The thing is no good has ever come from such unwanted incursions into contract law territory. In 2008 this led to a total meltdown as shops simply shut their doors or were raided out of business as shoppers would occasionally follow, price control officials into shops where they would proceed to loot the under-priced goods in exchange for worthless payments.

To be clear contracts are often regulated to make sure they adhere to the law and principles of the jurisdiction in which they are made. The United States is very liberal when it comes to contracts opting to pass as little legislation as possible while Zimbabwe is a bit more restrictive. However, in both Zimbabwe and the United States, a contract entered into for the purposes of defeating the law is void ab initio. This means that if at some point the Zimbabwean government makes it a law that businesses and shops ought to accept torn and old USD notes, they would have to accept them.

It doesn’t make business sense to accept old and torn notes

Most shops do not accept old notes because it makes little business sense to do so. The problem with torn and soiled notes is that no one wants them. People have a habit of dumping these notes on businesses because they cannot use them anywhere else. No one wants them including the people who usually complain that this and that business is not accepting their torn and soiled notes. Even US shops sometimes do not accept damaged notes.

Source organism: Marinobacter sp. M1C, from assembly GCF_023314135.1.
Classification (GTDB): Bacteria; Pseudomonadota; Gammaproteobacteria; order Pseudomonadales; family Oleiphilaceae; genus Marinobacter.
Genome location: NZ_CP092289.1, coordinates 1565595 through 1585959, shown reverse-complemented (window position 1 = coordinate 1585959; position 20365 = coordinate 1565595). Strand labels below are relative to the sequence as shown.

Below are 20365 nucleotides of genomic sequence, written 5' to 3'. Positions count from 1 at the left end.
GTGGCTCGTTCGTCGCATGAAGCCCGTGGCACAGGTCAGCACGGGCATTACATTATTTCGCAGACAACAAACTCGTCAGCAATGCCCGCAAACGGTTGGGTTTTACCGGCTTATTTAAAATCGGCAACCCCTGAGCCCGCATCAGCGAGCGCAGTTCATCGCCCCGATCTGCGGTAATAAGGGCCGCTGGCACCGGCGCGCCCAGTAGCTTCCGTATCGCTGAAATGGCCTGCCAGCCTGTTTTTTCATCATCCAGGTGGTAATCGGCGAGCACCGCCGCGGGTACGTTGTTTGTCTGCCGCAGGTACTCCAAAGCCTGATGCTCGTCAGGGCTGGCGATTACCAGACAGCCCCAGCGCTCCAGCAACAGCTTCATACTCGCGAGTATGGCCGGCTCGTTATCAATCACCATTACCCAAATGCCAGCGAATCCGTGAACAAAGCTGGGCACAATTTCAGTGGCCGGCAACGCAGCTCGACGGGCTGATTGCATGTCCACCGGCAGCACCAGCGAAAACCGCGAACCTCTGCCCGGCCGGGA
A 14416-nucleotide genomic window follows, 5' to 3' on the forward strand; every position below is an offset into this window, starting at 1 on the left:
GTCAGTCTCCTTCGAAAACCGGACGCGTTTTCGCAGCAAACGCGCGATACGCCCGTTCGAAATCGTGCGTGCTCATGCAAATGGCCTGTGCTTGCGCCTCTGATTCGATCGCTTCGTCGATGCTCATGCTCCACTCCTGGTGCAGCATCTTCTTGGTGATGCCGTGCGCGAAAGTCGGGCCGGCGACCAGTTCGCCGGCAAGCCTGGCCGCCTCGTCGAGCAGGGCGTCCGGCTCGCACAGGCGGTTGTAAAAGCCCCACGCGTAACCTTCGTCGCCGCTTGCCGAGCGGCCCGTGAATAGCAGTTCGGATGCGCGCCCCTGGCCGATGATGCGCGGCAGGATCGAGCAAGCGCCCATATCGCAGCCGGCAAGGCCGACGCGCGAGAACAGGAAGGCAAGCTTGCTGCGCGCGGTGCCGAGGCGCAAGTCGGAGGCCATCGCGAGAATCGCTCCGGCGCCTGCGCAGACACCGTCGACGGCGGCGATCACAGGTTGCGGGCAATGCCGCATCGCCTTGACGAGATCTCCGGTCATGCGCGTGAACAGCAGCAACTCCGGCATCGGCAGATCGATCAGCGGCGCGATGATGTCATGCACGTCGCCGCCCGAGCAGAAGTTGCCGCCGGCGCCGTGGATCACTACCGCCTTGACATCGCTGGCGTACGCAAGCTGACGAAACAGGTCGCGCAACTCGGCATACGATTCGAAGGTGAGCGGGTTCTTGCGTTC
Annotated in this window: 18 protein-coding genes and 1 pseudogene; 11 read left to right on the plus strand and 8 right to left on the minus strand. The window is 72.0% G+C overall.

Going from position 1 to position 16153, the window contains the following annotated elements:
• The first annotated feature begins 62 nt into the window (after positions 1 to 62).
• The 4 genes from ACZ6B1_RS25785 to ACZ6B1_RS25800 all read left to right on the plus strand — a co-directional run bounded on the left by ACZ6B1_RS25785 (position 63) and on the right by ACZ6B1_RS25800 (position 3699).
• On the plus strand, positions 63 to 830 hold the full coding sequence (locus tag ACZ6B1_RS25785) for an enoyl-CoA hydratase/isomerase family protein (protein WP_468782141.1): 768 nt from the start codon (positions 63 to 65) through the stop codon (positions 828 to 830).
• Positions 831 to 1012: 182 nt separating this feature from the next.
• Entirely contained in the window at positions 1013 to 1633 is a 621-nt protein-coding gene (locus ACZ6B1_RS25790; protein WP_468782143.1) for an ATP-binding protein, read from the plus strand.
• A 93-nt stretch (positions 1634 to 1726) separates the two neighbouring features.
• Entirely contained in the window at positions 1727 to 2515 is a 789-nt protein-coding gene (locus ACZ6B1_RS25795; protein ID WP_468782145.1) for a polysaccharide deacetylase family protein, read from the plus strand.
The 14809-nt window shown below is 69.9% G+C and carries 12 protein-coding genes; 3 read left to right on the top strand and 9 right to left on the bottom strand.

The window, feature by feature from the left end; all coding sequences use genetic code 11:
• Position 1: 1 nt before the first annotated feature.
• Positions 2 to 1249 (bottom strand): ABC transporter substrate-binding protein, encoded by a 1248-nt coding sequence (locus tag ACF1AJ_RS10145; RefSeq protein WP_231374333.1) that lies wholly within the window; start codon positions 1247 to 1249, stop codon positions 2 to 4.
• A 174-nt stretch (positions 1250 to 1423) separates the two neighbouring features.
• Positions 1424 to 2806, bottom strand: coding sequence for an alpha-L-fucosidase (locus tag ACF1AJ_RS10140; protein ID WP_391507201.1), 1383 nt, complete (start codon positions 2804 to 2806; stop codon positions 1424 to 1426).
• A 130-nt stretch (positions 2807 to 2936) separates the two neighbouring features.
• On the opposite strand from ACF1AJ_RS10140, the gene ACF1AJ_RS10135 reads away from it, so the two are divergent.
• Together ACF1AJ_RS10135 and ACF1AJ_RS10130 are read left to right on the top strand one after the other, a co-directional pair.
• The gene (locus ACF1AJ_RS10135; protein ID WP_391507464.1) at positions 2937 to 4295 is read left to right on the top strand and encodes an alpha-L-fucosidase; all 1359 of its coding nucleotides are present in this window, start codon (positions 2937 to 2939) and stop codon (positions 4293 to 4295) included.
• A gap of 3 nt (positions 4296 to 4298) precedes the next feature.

In general the following is common practice in the US when it comes to damaged/soiled notes:

  • Damaged U.S. currency—paper bills—that have merely been damaged can typically be replaced at a bank, while bills that have been torn must be mailed to the U.S. Bureau of Engraving and Printing for replacement.
  • To be considered damaged but not mutilated, at least one-half of the damaged bill must be clearly identifiable. Bills that are dirty, defaced, or torn can typically be replaced at a bank.
  • Bills that have deteriorated from being buried in soil or have been damaged by fire, flooding, chemicals, explosions, animals, or insects are more likely to be considered mutilated.
  • The Bureau of Engraving and Printing (BEP) does not charge for inspecting or replacing mutilated currency; however, the BEP must be able to identify mutilated bills as being valid U.S. currency. Usually, this means there has to be a visible serial number and the bill presents as valid US currency.

These notes are not meant to be circulated. They have to be taken back to the US for all these things to happen. That costs money. Who is going to pay for your dirty soiled notes to be taken back to the BEP? Imagine yourself selling burgers and receiving a $1 bill in such state. Would your business survive taking this torn bill if you have to ship this bill to the United States at a cost that will no doubt exceed the face value of the bill? You would be the world’s biggest idiot to accept such a note.

Even Zimbabwean banks do not like these bills either. Those that accept such bills only do so at a discount that makes business sense. Zimbabwean banks have to charge you, the depositor, a fee that will allow them to ship these worn-out notes to the BEP or to a US bank that will take them. The US Embassy in Harare certainly does not offer this service so they cannot be advocating for people to accept these bills at face value when those accepting them will eventually have the burden to ship them back to the BEP at their own expense.